Thursday, March 28, 2013

March 27th--Hazard Trees at Crystal Mtn Campsite

For our 2nd project of the season we scheduled a hazard tree removal at Crystal Mtn Campsite.  What area 'hazard trees'?    These are trees that are either dead, dying or uprooted in areas where hikers are likely to congregate such as campsites, trail junctions or viewpoints.

Clearly we can't begin to take down every tree along the trail that is not 100% healthy--nor would we want to.  All parts of a tree's life cycle are important to a healthy forest.  Standing dead trees provide valuable wildlife habitat.  I would imagine you have seen the large oblong holes above a mound of wood chips at the base of a dead tree.  This is the work of the Piliated Woodpecker looking for insects. These holes in turn provide habitat to other animals.  Trees that are down on the ground provide soil nutrients and more insect habitat as they decay further.

Hikers are expected to be responsible for their own safety while in the backcountry.  However, when places for hikers to camp or congregated are created, there is an added level of responsibility for trail managers.  So at an overnight site, as trees near shelters, or tenting and eating areas reach the end of their lifespan, or a weather event damages large branches or tips trees over, we need to cut them down proactively to reduce the likelyhood they will collapse unexpectedly injuring hikers or damaging structures.

So that mission found Jim, Don and Cosmo headed up the power line right of way that provides the most direct access to the AT.  While very steep and eroded by ATV use in several locations, it saves a five mile hike on the AT.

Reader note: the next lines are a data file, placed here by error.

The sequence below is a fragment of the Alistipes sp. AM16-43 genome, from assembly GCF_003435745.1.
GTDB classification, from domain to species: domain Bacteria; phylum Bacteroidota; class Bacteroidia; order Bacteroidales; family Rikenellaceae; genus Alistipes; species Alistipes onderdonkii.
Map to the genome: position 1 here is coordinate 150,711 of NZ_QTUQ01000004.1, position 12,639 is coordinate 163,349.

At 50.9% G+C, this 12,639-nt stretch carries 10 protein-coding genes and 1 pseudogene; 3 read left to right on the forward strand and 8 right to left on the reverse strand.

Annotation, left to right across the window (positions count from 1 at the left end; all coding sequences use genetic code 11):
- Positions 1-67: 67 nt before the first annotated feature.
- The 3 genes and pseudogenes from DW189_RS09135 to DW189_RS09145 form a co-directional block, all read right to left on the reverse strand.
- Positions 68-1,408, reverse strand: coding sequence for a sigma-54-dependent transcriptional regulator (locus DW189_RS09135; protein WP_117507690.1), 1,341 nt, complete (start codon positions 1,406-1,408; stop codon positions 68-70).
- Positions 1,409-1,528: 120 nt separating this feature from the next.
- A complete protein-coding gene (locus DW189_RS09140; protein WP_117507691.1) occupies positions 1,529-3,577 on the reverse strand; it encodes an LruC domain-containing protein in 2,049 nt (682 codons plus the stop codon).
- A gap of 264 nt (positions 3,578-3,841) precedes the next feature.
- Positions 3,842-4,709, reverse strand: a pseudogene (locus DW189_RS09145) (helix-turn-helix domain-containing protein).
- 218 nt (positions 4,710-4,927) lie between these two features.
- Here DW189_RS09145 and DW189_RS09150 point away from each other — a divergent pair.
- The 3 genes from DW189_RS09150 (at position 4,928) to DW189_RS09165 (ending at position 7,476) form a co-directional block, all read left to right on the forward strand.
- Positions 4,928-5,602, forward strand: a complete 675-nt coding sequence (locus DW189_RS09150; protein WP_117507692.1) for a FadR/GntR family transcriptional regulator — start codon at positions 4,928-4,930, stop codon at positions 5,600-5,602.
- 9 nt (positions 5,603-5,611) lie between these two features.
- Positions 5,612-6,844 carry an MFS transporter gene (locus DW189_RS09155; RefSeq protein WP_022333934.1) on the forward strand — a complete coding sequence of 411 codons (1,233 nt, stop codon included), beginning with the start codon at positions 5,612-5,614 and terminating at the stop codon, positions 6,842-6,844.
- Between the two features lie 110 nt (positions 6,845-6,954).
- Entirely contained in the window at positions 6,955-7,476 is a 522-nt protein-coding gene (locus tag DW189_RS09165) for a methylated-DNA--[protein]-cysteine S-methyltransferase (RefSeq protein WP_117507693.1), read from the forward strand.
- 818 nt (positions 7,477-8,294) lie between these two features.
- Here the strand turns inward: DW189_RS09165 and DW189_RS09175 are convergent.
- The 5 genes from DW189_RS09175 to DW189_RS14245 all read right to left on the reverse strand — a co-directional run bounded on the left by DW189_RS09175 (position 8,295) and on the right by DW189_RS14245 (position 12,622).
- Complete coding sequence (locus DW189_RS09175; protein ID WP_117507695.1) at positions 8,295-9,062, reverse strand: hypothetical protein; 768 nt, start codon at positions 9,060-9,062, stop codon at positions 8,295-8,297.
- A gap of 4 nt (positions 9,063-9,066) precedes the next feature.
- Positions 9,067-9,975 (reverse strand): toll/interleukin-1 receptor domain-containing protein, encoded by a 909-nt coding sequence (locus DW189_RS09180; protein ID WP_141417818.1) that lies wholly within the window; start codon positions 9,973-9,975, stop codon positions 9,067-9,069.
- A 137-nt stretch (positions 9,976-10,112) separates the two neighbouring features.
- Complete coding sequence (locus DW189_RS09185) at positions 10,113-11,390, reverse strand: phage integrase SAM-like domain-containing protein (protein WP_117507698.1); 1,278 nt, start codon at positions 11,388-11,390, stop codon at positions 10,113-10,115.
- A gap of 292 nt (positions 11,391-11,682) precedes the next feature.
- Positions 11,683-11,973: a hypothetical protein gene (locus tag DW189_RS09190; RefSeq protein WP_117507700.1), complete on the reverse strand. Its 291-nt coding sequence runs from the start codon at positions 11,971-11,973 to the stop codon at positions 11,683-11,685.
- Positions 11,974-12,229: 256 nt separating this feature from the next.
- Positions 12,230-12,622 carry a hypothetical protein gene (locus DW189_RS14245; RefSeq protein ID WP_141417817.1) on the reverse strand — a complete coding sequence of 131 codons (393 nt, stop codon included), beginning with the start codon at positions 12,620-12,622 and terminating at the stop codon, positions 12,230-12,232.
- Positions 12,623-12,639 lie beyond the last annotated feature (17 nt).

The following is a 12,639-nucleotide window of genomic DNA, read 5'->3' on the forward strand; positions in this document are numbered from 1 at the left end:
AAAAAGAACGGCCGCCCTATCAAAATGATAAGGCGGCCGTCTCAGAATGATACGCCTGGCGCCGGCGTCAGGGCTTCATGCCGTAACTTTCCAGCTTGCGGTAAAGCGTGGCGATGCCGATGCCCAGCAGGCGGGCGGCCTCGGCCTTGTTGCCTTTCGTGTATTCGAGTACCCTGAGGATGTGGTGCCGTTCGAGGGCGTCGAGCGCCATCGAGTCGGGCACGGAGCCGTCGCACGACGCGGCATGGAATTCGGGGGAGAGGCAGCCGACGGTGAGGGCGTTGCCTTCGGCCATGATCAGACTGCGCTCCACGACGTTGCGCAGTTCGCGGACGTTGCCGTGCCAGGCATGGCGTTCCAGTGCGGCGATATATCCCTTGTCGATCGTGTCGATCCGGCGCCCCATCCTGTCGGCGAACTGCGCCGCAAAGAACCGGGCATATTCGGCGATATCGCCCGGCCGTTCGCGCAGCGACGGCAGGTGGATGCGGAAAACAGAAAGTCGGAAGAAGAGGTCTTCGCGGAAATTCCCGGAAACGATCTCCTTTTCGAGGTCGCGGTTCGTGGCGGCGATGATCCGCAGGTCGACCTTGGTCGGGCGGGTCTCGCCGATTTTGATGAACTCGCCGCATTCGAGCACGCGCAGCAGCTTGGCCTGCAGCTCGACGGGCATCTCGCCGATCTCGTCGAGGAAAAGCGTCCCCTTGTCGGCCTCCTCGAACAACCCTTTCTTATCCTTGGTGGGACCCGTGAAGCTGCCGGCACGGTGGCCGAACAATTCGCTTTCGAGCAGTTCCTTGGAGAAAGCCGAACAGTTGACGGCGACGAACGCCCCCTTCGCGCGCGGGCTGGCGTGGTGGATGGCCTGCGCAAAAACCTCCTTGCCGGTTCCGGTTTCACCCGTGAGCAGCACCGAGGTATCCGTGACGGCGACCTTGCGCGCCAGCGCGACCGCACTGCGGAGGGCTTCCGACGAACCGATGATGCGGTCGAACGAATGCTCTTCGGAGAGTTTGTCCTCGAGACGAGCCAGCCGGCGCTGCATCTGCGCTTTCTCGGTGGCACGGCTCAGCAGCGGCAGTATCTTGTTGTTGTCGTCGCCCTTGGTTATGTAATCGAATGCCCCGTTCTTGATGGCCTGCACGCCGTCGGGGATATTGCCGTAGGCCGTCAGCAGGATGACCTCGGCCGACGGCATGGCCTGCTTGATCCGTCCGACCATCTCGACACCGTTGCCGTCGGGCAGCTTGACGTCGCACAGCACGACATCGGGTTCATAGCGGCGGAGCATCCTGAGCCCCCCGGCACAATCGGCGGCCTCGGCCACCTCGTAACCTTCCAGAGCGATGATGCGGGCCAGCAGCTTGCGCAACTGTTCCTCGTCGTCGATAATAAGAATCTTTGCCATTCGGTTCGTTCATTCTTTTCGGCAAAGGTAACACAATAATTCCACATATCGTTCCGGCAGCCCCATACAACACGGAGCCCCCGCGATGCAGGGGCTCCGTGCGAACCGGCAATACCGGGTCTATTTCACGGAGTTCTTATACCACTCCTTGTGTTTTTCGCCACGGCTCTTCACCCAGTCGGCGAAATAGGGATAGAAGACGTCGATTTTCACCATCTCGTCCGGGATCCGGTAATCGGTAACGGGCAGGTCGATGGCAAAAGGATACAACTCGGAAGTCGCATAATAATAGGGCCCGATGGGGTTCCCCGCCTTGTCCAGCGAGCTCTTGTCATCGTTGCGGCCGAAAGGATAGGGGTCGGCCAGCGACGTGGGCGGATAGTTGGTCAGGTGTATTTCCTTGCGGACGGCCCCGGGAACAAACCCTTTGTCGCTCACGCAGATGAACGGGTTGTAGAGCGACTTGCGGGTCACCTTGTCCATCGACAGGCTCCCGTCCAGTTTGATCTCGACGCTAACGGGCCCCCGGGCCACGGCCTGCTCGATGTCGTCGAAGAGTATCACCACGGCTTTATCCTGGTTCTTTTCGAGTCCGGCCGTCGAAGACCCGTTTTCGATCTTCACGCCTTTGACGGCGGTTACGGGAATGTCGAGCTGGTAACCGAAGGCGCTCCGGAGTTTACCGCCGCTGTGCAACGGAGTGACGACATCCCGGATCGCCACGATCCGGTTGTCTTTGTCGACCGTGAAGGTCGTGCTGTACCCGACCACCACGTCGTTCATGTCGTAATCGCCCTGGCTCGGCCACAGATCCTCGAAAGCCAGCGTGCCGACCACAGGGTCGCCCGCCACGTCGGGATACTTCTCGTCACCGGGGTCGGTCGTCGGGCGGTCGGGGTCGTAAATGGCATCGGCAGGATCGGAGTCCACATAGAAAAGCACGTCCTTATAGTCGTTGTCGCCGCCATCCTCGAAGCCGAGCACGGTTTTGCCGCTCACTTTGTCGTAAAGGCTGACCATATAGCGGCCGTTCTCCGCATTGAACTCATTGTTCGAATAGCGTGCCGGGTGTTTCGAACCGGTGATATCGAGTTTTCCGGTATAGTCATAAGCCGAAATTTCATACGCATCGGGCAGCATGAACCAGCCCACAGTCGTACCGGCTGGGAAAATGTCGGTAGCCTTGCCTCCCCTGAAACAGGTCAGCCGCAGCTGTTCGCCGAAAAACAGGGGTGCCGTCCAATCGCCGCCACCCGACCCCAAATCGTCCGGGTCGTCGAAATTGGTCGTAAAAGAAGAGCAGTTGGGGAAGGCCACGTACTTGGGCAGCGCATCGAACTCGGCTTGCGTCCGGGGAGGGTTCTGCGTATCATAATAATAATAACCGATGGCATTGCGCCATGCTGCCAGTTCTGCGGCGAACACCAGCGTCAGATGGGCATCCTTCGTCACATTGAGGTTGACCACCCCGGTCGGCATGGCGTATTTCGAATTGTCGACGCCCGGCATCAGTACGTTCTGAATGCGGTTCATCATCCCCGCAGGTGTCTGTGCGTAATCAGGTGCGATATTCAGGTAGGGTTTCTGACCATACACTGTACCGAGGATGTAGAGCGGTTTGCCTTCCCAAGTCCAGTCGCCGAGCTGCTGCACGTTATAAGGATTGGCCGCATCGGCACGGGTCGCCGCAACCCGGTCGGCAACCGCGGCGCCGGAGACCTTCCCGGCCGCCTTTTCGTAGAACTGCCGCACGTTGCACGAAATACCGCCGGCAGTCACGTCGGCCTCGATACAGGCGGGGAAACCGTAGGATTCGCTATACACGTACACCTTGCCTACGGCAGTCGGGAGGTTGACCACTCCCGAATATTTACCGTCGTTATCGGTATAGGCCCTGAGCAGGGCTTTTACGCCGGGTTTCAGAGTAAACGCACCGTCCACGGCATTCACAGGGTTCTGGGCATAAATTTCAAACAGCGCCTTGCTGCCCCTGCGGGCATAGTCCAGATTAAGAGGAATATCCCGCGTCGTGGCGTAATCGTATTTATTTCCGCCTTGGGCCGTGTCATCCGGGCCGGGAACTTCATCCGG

The lingering snow was crusty as we made the steep climb providing good footing in most places.  Under the ice in the rutted ATV tracks water was flowing well, and although we postholed in a few places, snow conditions were pretty good.  At the Trail we found about a foot of snow, fairly well packed by previous travelers.

Cosmo fells two hazard trees
Upon reaching the campsite (be advised that there are neither mountains or crystals at this location--but that's what it's called), we identified 4-5 damaged trees or standing trunks that were near tentsites and the central fire ring area, and proceeded to fell them and buck them up where they blocked access.

 Note that unlike most of our overnight sites, Crystal Mtn has no shelter or tent platforms.  There are areas that have been cleared of vegetation where tents can be pitched as well as a privy.  Last season, we carried in a picnic table and a 'bear box' for food storage--significantly upgrading this 'primitive' site.  In addition,  this campsite is also the the furthest one from a road crossing on the AT in Massachusetts.

"Tapping" a maple to install the register box
While felling was under way, Don and Jim replaced the deteriorated register storage box.  After some effort to get the old box off of the tree a new one was bolted in place.  A sure sign of spring, as they drilled holes in the tree for the bolts, a steady stream of sap ran out.  

After a quick lunch at the picnic table (nice not to have to sit in the snow), we let Don have the 'honor' of toting the old box back down--he had the same honor of bringing up the new one.
Look, a walking register box.
Despite a stiff breeze that had sprung up, the snow had softened considerably under the strong sun and things were a bit slick on the steeper sections of the power line on the way down.  In a few more weeks hikers will become more numerous and have a campsite with less hazards from falling trees--as well as a nice, dry register book.

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